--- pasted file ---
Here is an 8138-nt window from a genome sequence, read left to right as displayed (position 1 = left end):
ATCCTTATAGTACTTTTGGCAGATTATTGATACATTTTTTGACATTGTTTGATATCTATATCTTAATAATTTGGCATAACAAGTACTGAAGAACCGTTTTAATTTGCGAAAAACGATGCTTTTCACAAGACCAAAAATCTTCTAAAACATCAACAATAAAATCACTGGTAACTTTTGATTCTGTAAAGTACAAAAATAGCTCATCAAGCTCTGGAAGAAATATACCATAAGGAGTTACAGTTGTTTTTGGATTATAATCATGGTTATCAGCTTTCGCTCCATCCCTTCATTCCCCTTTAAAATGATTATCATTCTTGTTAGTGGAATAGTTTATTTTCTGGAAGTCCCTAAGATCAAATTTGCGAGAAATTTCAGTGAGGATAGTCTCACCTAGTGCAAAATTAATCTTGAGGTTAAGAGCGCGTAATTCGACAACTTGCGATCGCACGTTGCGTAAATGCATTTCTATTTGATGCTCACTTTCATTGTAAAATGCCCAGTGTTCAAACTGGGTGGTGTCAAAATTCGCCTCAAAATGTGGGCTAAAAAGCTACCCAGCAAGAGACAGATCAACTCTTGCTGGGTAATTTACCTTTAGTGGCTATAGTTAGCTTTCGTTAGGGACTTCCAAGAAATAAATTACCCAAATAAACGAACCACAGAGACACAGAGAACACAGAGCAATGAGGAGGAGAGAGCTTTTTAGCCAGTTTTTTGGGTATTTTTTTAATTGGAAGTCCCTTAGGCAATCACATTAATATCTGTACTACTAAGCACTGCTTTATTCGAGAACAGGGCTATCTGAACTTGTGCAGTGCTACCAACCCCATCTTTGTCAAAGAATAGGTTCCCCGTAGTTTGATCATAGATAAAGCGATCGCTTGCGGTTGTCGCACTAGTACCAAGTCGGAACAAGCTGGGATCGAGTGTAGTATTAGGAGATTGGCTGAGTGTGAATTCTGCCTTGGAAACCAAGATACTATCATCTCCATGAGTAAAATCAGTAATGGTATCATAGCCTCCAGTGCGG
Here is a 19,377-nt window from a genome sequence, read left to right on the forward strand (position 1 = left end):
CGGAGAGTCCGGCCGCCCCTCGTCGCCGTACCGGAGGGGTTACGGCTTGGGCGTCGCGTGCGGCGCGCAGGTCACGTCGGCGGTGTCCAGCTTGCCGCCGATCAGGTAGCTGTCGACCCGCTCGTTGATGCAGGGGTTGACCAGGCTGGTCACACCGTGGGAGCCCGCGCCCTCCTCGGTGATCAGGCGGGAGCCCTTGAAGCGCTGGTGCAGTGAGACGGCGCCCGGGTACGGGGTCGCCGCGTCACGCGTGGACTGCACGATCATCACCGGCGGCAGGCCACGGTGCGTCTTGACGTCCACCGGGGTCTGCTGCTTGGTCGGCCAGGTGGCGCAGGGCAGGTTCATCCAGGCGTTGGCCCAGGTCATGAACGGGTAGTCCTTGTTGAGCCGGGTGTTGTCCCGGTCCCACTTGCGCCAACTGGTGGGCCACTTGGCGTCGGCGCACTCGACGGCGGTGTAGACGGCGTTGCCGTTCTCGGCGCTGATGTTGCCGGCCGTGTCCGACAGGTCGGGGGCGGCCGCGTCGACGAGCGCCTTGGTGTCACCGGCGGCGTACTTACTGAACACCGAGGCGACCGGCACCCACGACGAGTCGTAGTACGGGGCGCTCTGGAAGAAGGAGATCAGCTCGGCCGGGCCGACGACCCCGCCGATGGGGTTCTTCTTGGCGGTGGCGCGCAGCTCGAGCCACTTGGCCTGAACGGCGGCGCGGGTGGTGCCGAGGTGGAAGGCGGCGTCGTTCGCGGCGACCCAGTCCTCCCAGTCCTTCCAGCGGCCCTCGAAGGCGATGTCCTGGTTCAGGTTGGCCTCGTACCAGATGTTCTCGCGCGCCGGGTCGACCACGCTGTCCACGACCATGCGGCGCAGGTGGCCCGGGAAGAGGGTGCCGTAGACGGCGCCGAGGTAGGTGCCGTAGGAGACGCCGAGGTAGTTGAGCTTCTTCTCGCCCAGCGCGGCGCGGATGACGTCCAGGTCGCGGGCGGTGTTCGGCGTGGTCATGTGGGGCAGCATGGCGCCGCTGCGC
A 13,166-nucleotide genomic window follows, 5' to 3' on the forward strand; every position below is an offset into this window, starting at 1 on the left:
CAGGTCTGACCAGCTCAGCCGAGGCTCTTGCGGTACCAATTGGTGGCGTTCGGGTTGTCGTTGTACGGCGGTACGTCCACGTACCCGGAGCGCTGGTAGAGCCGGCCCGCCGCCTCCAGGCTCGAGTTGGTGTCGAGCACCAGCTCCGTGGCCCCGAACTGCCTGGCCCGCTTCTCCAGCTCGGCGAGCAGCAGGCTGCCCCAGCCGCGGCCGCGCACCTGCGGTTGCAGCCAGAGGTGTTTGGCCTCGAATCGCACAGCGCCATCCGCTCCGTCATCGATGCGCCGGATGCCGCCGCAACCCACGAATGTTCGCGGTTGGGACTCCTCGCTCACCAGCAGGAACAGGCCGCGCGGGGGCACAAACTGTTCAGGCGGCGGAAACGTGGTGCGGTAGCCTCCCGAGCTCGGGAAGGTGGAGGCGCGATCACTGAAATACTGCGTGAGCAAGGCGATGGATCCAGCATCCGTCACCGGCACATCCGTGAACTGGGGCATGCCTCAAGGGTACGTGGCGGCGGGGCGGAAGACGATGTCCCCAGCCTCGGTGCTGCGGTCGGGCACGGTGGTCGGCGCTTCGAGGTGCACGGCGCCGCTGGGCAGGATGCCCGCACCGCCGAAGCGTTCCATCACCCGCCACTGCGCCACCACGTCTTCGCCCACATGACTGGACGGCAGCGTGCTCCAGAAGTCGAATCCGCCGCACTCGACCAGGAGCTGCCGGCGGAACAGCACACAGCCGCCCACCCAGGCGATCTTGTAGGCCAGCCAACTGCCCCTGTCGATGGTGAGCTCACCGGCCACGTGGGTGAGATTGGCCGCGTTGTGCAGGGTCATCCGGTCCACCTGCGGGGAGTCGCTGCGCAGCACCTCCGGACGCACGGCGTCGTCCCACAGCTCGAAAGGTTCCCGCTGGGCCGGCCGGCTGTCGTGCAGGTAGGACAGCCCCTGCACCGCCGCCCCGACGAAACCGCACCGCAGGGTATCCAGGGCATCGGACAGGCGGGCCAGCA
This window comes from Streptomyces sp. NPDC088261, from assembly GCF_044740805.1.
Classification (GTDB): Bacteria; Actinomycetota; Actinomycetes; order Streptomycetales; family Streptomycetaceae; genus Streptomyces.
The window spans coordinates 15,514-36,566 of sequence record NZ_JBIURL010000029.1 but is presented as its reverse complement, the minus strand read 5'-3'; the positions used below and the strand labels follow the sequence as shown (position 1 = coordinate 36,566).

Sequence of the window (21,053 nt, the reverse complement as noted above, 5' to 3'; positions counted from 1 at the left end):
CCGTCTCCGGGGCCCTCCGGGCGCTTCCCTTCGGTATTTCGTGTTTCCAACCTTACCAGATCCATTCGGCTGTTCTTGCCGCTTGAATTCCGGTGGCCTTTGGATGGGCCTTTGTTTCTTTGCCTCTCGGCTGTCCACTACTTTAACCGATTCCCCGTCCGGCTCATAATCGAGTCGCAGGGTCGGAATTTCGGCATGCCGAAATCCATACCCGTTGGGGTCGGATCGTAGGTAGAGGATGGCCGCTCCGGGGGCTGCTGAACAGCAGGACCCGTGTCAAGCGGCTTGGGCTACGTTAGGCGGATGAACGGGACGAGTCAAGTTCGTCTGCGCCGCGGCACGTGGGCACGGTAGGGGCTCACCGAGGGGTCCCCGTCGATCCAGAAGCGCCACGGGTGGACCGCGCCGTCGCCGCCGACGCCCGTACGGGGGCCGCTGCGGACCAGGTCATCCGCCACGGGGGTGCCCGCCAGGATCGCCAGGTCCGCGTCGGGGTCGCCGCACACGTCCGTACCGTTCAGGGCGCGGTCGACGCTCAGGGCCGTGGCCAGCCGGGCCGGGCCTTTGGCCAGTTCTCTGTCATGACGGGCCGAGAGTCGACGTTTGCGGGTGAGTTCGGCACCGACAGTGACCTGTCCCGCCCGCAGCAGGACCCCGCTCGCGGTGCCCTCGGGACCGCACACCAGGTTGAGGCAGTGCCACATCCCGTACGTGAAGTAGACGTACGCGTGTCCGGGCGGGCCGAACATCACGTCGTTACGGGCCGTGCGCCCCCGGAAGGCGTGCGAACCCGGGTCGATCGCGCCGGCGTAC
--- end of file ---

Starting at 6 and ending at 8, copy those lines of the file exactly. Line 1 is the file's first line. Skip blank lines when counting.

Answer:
CAGGTCTGACCAGCTCAGCCGAGGCTCTTGCGGTACCAATTGGTGGCGTTCGGGTTGTCGTTGTACGGCGGTACGTCCACGTACCCGGAGCGCTGGTAGAGCCGGCCCGCCGCCTCCAGGCTCGAGTTGGTGTCGAGCACCAGCTCCGTGGCCCCGAACTGCCTGGCCCGCTTCTCCAGCTCGGCGAGCAGCAGGCTGCCCCAGCCGCGGCCGCGCACCTGCGGTTGCAGCCAGAGGTGTTTGGCCTCGAATCGCACAGCGCCATCCGCTCCGTCATCGATGCGCCGGATGCCGCCGCAACCCACGAATGTTCGCGGTTGGGACTCCTCGCTCACCAGCAGGAACAGGCCGCGCGGGGGCACAAACTGTTCAGGCGGCGGAAACGTGGTGCGGTAGCCTCCCGAGCTCGGGAAGGTGGAGGCGCGATCACTGAAATACTGCGTGAGCAAGGCGATGGATCCAGCATCCGTCACCGGCACATCCGTGAACTGGGGCATGCCTCAAGGGTACGTGGCGGCGGGGCGGAAGACGATGTCCCCAGCCTCGGTGCTGCGGTCGGGCACGGTGGTCGGCGCTTCGAGGTGCACGGCGCCGCTGGGCAGGATGCCCGCACCGCCGAAGCGTTCCATCACCCGCCACTGCGCCACCACGTCTTCGCCCACATGACTGGACGGCAGCGTGCTCCAGAAGTCGAATCCGCCGCACTCGACCAGGAGCTGCCGGCGGAACAGCACACAGCCGCCCACCCAGGCGATCTTGTAGGCCAGCCAACTGCCCCTGTCGATGGTGAGCTCACCGGCCACGTGGGTGAGATTGGCCGCGTTGTGCAGGGTCATCCGGTCCACCTGCGGGGAGTCGCTGCGCAGCACCTCCGGACGCACGGCGTCGTCCCACAGCTCGAAAGGTTCCCGCTGGGCCGGCCGGCTGTCGTGCAGGTAGGACAGCCCCTGCACCGCCGCCCCGACGAAACCGCACCGCAGGGTATCCAGGGCATCGGACAGGCGGGCCAGCA
This window comes from Streptomyces sp. NPDC088261, from assembly GCF_044740805.1.
Classification (GTDB): Bacteria; Actinomycetota; Actinomycetes; order Streptomycetales; family Streptomycetaceae; genus Streptomyces.